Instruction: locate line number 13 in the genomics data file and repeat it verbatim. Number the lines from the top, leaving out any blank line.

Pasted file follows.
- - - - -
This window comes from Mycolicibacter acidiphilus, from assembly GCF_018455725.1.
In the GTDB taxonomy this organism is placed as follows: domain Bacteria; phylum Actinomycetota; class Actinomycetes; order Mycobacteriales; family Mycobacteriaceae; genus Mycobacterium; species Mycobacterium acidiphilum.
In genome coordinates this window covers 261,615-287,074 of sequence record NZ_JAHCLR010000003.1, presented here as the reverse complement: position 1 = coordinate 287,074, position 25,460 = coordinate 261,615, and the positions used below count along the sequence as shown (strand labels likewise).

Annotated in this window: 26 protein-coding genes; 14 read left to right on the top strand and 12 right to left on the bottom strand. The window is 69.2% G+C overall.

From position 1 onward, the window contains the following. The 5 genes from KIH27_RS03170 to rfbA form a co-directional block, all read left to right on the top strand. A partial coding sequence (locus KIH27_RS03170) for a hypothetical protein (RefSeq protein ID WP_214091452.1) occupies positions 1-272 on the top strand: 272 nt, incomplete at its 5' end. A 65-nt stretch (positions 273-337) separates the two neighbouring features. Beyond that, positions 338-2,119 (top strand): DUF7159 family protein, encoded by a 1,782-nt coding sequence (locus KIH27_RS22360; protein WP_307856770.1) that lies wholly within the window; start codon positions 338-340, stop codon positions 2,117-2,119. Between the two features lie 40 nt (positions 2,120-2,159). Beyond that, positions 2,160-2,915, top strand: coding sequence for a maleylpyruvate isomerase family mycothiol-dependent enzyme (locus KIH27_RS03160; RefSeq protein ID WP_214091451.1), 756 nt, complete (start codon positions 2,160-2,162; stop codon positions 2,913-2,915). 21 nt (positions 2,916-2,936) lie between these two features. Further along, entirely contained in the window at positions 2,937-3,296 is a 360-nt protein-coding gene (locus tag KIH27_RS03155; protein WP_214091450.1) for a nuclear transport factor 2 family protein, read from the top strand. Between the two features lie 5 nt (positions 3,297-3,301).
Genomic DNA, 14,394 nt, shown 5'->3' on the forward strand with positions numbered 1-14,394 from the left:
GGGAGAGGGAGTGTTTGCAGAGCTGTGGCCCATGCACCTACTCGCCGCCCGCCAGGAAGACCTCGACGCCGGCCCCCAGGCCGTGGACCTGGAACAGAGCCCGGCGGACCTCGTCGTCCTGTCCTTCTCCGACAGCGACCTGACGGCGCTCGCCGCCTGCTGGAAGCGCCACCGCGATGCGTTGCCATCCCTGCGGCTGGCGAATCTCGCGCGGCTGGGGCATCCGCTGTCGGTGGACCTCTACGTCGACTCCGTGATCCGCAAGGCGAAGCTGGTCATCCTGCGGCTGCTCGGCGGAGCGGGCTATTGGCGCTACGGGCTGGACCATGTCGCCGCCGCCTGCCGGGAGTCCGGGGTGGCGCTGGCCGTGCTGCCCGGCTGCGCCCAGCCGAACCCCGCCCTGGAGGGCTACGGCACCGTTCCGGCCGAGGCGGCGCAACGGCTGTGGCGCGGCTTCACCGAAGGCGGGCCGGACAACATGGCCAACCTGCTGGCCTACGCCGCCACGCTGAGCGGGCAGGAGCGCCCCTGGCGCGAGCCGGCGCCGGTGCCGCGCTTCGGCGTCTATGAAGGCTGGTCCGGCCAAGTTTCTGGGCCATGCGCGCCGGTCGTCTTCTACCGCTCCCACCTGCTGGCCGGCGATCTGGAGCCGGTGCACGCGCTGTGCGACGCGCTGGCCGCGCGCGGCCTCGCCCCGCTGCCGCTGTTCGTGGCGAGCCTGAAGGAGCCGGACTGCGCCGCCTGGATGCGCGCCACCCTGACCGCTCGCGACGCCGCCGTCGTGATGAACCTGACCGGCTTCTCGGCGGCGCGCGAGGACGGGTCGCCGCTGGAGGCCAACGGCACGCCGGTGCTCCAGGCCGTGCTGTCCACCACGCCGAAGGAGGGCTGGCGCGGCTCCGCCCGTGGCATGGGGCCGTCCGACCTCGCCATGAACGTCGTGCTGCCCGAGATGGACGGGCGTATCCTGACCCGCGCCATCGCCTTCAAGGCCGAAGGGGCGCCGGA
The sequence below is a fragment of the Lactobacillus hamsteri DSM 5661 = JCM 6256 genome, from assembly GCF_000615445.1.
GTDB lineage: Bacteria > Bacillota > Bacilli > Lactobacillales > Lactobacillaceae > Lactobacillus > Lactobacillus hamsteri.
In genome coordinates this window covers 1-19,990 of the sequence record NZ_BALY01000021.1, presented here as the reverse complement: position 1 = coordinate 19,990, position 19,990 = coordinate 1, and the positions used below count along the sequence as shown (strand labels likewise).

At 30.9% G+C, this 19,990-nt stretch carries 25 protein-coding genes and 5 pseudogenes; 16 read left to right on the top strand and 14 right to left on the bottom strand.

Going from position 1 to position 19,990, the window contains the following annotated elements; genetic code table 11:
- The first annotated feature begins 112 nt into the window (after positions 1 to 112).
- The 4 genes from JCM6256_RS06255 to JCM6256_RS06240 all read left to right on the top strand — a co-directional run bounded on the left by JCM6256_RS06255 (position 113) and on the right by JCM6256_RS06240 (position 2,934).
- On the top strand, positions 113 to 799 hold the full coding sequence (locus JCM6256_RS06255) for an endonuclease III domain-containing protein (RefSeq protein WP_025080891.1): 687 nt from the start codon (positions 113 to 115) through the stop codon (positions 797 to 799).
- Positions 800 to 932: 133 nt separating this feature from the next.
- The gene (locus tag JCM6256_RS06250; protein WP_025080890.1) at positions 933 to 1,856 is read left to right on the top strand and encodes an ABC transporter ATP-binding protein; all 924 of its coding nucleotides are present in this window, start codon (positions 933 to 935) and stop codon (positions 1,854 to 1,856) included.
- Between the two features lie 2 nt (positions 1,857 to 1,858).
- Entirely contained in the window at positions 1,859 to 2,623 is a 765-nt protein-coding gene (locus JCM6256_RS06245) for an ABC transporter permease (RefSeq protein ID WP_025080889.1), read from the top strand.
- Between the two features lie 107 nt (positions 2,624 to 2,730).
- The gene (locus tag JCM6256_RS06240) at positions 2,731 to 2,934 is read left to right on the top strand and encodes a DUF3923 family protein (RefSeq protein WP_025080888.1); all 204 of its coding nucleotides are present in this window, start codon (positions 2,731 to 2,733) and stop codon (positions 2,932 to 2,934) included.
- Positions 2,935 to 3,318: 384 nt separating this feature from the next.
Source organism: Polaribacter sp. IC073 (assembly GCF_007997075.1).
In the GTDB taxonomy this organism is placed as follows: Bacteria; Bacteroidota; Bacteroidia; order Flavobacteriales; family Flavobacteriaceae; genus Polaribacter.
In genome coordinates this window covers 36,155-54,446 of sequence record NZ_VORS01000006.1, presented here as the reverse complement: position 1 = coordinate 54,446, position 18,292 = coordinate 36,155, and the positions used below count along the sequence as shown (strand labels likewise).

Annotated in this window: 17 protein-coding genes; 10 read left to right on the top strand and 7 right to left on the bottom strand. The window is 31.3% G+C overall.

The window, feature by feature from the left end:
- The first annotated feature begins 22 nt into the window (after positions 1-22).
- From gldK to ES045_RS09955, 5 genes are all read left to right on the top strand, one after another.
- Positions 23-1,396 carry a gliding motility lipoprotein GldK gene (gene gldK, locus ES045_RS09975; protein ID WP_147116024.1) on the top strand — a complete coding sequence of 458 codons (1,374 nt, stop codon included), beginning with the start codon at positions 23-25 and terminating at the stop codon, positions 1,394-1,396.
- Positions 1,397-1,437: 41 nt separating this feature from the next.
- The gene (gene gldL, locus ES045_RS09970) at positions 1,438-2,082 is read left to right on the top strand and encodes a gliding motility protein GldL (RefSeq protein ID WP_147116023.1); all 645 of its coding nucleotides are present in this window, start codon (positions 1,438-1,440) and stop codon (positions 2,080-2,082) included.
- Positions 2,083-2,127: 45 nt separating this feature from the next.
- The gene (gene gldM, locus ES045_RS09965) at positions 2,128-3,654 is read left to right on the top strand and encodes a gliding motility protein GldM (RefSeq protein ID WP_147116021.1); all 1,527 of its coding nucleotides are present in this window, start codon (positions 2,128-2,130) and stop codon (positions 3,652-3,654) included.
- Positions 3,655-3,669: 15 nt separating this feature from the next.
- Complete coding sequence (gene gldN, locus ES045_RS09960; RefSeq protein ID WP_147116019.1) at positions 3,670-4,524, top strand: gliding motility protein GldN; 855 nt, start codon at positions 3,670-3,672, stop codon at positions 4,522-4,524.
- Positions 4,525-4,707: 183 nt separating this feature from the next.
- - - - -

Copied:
- The first annotated feature begins 112 nt into the window (after positions 1 to 112).